An Introduction to Ska Music

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Genres come and go, pushed into oblivion by new trends in music. Yet few styles have stood the test of time as well as ska music.

The distinctive instrumentals, raw energy, and forward-driving brass section has given ska music the chance to carve out a niche in the musical world.

Birthed in the streets of Jamaica, ska spread to the rest of the world, seeing two waves of revival, decades of success, and no sign of becoming obsolete.

This fascinating style is extremely rich in its history, evolution, and culture. Many questions arise: What are the origins of ska music? What did ska music sound like in the 60’s compared to the 90’s? What is dancing to ska music called?

Read on to learn about the three waves of ska music, the instrumentation and rhythms that make it unique, how it compares to reggae, and of course, the identity of this mysterious “Rudy” character mentioned in an overwhelming number of ska songs.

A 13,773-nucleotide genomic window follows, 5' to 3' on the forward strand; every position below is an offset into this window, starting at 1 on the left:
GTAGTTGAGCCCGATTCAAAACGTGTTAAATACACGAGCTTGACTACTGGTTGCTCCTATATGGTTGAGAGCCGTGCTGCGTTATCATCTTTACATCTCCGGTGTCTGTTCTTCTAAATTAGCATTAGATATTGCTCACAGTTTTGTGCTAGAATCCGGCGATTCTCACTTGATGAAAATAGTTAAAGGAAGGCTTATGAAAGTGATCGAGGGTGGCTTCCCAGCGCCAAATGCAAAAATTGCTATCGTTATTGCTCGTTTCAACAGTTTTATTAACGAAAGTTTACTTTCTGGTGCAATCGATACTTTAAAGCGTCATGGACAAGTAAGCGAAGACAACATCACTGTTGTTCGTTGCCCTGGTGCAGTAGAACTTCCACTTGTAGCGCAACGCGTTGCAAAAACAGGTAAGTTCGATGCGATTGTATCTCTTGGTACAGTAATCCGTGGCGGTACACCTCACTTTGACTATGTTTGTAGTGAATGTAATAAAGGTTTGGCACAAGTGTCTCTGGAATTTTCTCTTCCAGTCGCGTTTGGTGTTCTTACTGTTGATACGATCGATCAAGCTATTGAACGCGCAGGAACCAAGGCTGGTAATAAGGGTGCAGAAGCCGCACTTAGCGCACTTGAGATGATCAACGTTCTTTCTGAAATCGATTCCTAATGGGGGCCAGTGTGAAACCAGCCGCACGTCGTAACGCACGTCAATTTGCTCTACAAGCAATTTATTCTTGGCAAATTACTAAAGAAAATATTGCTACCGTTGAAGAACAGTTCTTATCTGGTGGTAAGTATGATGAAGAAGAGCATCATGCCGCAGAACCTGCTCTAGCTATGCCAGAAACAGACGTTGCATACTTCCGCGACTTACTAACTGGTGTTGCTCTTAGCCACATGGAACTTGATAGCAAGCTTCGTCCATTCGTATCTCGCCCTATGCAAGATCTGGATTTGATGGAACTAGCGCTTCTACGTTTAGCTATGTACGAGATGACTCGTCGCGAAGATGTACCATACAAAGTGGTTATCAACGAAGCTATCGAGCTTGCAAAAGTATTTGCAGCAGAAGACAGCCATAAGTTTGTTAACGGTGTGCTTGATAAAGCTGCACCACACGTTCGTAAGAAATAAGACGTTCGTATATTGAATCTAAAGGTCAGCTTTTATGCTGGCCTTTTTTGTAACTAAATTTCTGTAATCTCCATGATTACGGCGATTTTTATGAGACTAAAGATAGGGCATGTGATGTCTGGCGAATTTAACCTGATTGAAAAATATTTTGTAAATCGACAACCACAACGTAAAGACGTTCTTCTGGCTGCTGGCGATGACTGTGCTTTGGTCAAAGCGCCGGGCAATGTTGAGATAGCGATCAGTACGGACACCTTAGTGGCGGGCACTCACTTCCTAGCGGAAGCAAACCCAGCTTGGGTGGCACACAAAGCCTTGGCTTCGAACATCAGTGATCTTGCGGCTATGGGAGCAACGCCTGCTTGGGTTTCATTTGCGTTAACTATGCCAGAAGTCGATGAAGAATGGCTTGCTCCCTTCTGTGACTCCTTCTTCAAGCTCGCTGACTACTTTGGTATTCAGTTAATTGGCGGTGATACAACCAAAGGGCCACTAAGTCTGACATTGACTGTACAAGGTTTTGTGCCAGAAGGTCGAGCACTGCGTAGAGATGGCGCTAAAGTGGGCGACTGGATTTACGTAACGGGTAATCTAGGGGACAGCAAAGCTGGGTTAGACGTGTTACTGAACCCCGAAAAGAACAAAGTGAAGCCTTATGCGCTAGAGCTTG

Though diverse in itself because of its numerous revivals and fusion with other genres, there are distinct rhythms and instrumentation found across the board in ska music.

Throughout its varied history, instruments used in ska music have been quite consistent. Apart from the standard bass, guitar, drums, keyboard, and vocal lineup shared with most popular music from the 1950s to today, a strong horn section features prominently in many bands.

Let’s take a closer look at the specific roles these instruments play in ska, and how these roles have shifted over the decades:


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An Introduction to Ska Music